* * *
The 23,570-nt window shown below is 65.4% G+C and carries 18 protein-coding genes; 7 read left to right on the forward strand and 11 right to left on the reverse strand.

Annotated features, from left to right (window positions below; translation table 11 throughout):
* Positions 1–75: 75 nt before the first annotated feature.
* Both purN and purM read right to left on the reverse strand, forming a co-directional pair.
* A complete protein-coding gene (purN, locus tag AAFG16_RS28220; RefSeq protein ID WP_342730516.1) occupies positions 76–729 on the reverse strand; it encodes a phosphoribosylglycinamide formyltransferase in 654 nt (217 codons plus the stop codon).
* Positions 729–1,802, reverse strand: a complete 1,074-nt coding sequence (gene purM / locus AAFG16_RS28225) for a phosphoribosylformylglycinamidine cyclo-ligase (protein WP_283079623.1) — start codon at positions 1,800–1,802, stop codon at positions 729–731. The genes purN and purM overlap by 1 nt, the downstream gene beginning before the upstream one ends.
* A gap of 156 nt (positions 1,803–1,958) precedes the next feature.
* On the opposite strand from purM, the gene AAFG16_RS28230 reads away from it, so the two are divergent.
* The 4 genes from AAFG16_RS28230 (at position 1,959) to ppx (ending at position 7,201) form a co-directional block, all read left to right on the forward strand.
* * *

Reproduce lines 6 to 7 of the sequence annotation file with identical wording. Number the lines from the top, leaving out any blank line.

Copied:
* Positions 729–1,802, reverse strand: a complete 1,074-nt coding sequence (gene purM / locus AAFG16_RS28225) for a phosphoribosylformylglycinamidine cyclo-ligase (protein WP_283079623.1) — start codon at positions 1,800–1,802, stop codon at positions 729–731. The genes purN and purM overlap by 1 nt, the downstream gene beginning before the upstream one ends.
* A gap of 156 nt (positions 1,803–1,958) precedes the next feature.